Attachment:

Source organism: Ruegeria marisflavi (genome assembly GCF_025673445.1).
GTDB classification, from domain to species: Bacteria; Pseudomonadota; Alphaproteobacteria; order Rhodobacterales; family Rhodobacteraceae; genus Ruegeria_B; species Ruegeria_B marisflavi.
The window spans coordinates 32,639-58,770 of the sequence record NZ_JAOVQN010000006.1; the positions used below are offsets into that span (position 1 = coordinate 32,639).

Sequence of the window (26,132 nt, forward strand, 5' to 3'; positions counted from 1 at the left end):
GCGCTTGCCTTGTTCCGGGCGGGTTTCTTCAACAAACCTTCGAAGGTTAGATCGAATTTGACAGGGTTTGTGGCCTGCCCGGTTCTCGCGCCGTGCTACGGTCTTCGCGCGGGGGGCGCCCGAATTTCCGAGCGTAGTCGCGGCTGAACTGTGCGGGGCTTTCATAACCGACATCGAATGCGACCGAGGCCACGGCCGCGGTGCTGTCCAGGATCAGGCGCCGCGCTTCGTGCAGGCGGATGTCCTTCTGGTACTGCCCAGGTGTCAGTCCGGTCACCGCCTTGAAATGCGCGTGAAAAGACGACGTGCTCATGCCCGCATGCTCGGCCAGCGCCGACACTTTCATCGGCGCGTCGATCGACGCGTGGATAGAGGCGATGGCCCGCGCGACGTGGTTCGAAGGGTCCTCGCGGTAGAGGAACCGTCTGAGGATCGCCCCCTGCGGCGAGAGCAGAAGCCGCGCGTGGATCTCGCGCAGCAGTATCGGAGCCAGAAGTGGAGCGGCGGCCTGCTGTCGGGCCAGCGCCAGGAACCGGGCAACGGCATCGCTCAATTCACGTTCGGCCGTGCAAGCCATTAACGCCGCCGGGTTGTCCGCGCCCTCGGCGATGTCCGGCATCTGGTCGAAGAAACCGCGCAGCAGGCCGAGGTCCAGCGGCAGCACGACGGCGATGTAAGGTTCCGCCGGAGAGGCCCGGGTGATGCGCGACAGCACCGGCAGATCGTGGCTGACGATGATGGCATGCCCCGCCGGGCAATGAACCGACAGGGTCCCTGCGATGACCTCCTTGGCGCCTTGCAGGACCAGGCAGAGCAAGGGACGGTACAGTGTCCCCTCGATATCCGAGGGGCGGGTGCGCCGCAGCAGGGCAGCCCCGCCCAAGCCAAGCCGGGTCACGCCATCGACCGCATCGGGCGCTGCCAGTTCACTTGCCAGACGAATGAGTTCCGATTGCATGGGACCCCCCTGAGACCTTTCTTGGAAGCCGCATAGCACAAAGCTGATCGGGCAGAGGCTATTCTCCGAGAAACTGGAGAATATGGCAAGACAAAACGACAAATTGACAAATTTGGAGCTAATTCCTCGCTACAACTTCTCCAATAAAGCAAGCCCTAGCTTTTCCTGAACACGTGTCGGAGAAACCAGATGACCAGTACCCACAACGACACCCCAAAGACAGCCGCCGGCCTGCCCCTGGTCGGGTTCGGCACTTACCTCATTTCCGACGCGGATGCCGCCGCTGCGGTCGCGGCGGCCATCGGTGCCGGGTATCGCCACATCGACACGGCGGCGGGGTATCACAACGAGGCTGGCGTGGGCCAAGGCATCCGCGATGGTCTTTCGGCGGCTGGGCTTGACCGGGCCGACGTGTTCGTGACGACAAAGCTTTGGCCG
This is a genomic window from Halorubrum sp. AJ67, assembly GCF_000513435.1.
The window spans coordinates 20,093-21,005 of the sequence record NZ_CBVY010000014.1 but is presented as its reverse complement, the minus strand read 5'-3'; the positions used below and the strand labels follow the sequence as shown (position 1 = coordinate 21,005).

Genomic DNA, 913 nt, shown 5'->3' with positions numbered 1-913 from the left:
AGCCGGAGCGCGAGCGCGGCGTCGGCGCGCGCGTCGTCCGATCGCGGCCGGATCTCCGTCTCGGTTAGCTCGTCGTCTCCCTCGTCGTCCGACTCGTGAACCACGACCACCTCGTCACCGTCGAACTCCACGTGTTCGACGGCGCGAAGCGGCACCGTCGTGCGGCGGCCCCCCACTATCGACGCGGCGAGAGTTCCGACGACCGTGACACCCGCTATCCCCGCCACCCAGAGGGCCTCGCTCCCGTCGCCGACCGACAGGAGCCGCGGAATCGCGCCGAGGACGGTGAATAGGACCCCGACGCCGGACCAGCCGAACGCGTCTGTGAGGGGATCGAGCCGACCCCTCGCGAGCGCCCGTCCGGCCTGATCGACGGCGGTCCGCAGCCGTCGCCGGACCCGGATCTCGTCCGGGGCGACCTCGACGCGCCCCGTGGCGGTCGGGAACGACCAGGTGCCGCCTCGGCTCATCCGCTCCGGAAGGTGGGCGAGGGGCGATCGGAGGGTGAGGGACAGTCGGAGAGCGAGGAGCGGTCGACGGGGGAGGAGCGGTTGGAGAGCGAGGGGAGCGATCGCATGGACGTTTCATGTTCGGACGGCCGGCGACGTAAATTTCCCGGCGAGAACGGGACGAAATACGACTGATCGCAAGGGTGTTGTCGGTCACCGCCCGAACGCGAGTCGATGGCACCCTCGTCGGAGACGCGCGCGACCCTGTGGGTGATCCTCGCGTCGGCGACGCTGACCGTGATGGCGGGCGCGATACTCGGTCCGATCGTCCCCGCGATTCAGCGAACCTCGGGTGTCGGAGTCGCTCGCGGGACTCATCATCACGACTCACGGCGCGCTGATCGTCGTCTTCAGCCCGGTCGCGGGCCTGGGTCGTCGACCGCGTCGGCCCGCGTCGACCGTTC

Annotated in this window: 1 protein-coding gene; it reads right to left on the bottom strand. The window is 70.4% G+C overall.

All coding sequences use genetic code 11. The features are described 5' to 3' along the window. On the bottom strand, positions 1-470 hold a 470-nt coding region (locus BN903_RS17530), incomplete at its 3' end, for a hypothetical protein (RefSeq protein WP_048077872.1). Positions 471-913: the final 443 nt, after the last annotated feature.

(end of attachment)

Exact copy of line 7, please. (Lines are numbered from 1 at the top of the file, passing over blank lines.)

The window spans coordinates 20,093-21,005 of the sequence record NZ_CBVY010000014.1 but is presented as its reverse complement, the minus strand read 5'-3'; the positions used below and the strand labels follow the sequence as shown (position 1 = coordinate 21,005).